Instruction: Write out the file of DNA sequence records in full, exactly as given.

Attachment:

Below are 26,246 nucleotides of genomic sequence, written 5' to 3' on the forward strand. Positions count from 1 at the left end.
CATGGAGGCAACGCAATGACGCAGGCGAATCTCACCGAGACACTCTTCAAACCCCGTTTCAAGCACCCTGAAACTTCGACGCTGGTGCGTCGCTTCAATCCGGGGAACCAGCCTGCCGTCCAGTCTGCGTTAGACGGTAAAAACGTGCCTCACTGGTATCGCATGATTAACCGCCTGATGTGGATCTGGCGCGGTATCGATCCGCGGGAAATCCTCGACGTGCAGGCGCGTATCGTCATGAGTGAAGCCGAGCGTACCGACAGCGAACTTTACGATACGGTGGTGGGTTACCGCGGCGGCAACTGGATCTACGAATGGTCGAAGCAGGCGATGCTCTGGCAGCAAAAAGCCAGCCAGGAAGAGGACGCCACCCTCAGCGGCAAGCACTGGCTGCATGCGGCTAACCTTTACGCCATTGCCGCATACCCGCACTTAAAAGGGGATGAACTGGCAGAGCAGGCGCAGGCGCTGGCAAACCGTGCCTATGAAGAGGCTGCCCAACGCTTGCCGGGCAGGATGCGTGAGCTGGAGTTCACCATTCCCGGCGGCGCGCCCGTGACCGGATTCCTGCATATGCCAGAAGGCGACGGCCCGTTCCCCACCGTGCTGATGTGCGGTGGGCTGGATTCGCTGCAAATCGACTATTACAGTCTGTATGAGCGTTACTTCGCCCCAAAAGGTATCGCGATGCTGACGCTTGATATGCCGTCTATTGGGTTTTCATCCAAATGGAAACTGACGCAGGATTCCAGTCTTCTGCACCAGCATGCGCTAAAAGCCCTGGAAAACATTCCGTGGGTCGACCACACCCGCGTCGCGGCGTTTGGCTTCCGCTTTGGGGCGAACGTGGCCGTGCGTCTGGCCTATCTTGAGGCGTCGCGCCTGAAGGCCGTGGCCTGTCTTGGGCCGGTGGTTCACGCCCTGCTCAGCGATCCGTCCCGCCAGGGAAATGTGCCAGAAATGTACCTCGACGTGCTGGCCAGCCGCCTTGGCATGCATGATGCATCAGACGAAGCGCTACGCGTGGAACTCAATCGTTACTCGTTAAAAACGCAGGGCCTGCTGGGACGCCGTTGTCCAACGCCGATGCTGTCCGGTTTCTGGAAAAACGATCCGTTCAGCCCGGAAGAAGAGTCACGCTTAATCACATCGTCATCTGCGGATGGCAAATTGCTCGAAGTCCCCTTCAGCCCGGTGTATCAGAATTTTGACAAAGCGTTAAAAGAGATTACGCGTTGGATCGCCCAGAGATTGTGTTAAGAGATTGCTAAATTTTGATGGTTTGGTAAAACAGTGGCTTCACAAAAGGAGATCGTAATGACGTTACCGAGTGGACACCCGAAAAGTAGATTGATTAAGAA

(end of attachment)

Below are 26,246 nucleotides of genomic sequence, written 5' to 3' on the forward strand. Positions count from 1 at the left end.
CATGGAGGCAACGCAATGACGCAGGCGAATCTCACCGAGACACTCTTCAAACCCCGTTTCAAGCACCCTGAAACTTCGACGCTGGTGCGTCGCTTCAATCCGGGGAACCAGCCTGCCGTCCAGTCTGCGTTAGACGGTAAAAACGTGCCTCACTGGTATCGCATGATTAACCGCCTGATGTGGATCTGGCGCGGTATCGATCCGCGGGAAATCCTCGACGTGCAGGCGCGTATCGTCATGAGTGAAGCCGAGCGTACCGACAGCGAACTTTACGATACGGTGGTGGGTTACCGCGGCGGCAACTGGATCTACGAATGGTCGAAGCAGGCGATGCTCTGGCAGCAAAAAGCCAGCCAGGAAGAGGACGCCACCCTCAGCGGCAAGCACTGGCTGCATGCGGCTAACCTTTACGCCATTGCCGCATACCCGCACTTAAAAGGGGATGAACTGGCAGAGCAGGCGCAGGCGCTGGCAAACCGTGCCTATGAAGAGGCTGCCCAACGCTTGCCGGGCAGGATGCGTGAGCTGGAGTTCACCATTCCCGGCGGCGCGCCCGTGACCGGATTCCTGCATATGCCAGAAGGCGACGGCCCGTTCCCCACCGTGCTGATGTGCGGTGGGCTGGATTCGCTGCAAATCGACTATTACAGTCTGTATGAGCGTTACTTCGCCCCAAAAGGTATCGCGATGCTGACGCTTGATATGCCGTCTATTGGGTTTTCATCCAAATGGAAACTGACGCAGGATTCCAGTCTTCTGCACCAGCATGCGCTAAAAGCCCTGGAAAACATTCCGTGGGTCGACCACACCCGCGTCGCGGCGTTTGGCTTCCGCTTTGGGGCGAACGTGGCCGTGCGTCTGGCCTATCTTGAGGCGTCGCGCCTGAAGGCCGTGGCCTGTCTTGGGCCGGTGGTTCACGCCCTGCTCAGCGATCCGTCCCGCCAGGGAAATGTGCCAGAAATGTACCTCGACGTGCTGGCCAGCCGCCTTGGCATGCATGATGCATCAGACGAAGCGCTACGCGTGGAACTCAATCGTTACTCGTTAAAAACGCAGGGCCTGCTGGGACGCCGTTGTCCAACGCCGATGCTGTCCGGTTTCTGGAAAAACGATCCGTTCAGCCCGGAAGAAGAGTCACGCTTAATCACATCGTCATCTGCGGATGGCAAATTGCTCGAAGTCCCCTTCAGCCCGGTGTATCAGAATTTTGACAAAGCGTTAAAAGAGATTACGCGTTGGATCGCCCAGAGATTGTGTTAAGAGATTGCTAAATTTTGATGGTTTGGTAAAACAGTGGCTTCACAAAAGGAGATCGTAATGACGTTACCGAGTGGACACCCGAAAAGTAGATTGATTAAGAA